The London Olympics are set to be liked, tweeted, pinned and shared with more people than ever before as athletes, fans and organisers interact online in the first-ever social media Summer Olympics.
Sportspeople and those overseeing the event are using social networks to communicate with legions of netizens — mainly on Twitter, which has 140 million active users, and the 901-million-strong Facebook.
But the sheer scale of this relatively new medium has brought up a host of challenges for organisers and national teams.
Already athletes have been given social media bans and juicy details of the opening ceremony have leaked online.
In the four years since the Beijing Olympics, the global number of social media users has exploded, as has the amount of people with smartphones.
As such, the London event will generate unprecedented scrutiny — a fact the International Olympic Committee (IOC) is capitalising on with initiatives such as a social media hub that links Internet users with athletes.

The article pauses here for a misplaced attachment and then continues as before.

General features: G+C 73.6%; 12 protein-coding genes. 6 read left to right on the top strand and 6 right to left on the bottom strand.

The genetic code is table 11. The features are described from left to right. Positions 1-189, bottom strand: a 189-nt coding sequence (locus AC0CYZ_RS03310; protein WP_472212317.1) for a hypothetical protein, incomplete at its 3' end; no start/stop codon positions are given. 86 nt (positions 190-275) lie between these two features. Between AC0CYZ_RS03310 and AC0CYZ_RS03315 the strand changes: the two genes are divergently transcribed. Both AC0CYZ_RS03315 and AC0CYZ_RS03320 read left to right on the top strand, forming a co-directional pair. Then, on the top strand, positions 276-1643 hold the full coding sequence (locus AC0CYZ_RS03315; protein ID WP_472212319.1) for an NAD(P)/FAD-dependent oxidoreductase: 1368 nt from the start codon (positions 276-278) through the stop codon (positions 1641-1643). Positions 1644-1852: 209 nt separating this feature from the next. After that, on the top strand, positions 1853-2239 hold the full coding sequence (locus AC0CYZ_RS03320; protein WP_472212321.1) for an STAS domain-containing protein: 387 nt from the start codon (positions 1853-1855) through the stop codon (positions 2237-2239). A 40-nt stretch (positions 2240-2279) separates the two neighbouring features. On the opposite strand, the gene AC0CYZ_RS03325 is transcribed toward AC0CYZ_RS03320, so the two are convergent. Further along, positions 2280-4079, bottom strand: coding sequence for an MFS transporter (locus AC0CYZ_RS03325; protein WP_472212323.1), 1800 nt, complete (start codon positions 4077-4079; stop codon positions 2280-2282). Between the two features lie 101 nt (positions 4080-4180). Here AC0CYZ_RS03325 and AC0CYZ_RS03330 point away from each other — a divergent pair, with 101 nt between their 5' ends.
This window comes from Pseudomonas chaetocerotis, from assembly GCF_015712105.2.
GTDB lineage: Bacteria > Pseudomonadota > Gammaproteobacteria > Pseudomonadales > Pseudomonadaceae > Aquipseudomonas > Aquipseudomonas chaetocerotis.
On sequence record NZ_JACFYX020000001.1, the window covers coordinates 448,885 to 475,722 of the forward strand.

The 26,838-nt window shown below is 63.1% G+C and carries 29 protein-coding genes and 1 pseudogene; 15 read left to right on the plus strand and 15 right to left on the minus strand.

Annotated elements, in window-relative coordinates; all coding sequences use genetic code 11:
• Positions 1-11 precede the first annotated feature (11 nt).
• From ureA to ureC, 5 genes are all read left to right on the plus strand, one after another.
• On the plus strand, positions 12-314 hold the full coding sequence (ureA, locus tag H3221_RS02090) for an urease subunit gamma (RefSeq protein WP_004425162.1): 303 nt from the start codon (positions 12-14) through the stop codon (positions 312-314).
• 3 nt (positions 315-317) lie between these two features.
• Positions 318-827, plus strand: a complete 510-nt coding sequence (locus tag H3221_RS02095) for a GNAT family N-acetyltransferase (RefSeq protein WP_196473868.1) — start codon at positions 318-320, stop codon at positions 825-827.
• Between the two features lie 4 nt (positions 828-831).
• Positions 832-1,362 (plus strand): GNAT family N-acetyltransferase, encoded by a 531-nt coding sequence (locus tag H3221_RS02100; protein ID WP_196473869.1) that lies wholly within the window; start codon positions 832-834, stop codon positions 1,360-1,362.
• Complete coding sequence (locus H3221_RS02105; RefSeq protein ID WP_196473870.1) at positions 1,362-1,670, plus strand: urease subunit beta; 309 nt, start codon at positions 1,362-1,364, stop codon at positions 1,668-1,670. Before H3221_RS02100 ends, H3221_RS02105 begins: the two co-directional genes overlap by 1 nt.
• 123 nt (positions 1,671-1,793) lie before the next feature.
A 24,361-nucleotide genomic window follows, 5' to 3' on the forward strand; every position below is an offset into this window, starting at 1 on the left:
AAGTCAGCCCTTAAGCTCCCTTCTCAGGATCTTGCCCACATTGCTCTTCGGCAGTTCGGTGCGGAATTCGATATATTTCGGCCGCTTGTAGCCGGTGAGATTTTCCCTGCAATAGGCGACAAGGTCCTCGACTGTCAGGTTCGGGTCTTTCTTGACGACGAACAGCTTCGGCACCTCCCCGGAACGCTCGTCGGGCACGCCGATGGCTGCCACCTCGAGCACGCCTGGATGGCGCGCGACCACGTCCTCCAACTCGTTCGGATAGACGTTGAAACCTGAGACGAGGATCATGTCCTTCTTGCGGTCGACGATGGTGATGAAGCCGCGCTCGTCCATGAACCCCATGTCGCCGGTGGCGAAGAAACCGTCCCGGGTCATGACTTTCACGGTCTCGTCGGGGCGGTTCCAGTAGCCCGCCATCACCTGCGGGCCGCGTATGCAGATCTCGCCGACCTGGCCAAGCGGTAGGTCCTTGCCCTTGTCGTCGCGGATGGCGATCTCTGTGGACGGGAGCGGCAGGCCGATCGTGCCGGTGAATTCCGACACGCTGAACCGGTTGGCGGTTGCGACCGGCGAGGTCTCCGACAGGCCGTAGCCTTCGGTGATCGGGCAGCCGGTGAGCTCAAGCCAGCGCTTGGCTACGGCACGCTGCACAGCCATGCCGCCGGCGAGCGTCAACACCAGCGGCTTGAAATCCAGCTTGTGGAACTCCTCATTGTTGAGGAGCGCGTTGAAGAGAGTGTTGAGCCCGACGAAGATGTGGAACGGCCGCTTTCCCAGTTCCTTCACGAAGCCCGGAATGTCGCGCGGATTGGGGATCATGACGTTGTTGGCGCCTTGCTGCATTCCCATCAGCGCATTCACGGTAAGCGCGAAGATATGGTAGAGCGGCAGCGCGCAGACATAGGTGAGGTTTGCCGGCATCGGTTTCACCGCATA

Olympians themselves are commenting online in real time on their social media pages, allowing regular netizens to get an insight into their lives — and sometimes characters — in a way that was not previously possible.
US hurdler Lolo Jones, for instance, is huge on Twitter thanks to a mix of funny comments, interaction with her 168,500-plus followers and juicy announcements — such as her revelation that she is a virgin.
But the very public medium has its flipside and already athletes have blundered.
Swimming star Michael Phelps also caused a stir when he criticised the new Olympics swimming cap on his social media account.
Participants have been told not to promote non-official brands for one month, prompting a rush of online praise for sponsors just before the ban kicked off last week — all of which was covered by an amused press.
Does that mean #London2012, #LondonOlympics will be trending for 3 weeks?